Trace the development of Greek, Etruscan, and Roman Temples. How are they different and how are they similar? Who inspired who? Finally, what was the place and purpose of Religion in Greek, Etruscan, and Roman Culture?
Architectural feats dedicated to the gods are consistent throughout the ancient civilizations of Greece, Etruria, and Rome. Temples were the architectural expressions of the importance of religion in these societies. The precision and care dedicated to the making of each of the temples undeniably reflect this attitude. The Classical Greeks frequently used the simple Doric order, but went into detail with their temple sculptures. The temples built during the Hellenistic period, on the other hand, were vast and ostentatious. The Etruscan temples were adapted from the Greek temples and, in turn, the Roman temples were adapted from the Etruscan temples. Despite the many similarities, each culture contributed its own unique style to their temples, all while stressing the importance of religion in their societies.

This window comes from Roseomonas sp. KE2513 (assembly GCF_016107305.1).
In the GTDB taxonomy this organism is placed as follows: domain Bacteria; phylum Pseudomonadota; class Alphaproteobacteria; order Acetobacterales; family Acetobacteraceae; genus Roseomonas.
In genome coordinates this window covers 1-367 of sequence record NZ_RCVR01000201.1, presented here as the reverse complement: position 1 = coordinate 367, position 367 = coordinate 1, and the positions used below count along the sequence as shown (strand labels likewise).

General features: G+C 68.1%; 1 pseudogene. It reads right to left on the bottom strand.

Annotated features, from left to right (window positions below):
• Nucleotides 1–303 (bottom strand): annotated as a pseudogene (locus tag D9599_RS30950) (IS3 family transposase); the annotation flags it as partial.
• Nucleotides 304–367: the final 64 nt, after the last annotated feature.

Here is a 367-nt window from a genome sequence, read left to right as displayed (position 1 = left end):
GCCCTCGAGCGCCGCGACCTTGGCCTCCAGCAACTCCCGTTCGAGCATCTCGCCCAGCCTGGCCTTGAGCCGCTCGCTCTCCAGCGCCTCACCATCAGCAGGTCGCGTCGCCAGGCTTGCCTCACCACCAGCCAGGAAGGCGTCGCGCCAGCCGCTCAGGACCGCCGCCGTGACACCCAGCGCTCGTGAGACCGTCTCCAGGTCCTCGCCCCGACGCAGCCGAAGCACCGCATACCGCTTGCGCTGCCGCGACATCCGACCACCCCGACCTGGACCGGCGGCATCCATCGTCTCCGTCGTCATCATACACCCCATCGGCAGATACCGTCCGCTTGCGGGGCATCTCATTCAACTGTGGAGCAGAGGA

The Greek temples were constructed with some differences between the Classical and Hellenistic periods. The main Classical example is the Parthenon in Athens. The Parthenon, an immense temple in the middle of the Acropolis, was dedicated to the goddess Athena. Built by Iktinos and Kallikrates between 448 and 432 B.C.E., the Parthenon is a prime example of the Classical Doric style temple. Since the Greeks were obsessed with mathematical precision, the proportions of the building are eight-to-five, the “Golden Section” rule. The sculptures on the Parthenon depict battles between mankind and centaurs, figures of gods and goddesses, and other mythological scenes. The architectural and sculpted work of the Parthenon reflects a very Classical style.
The Classical Temple of Athena Nike and the Hellenistic Temple of the Olympian Zeus present a deep contrast between the two periods. The tiny Ionic Temple of Athena Nike was...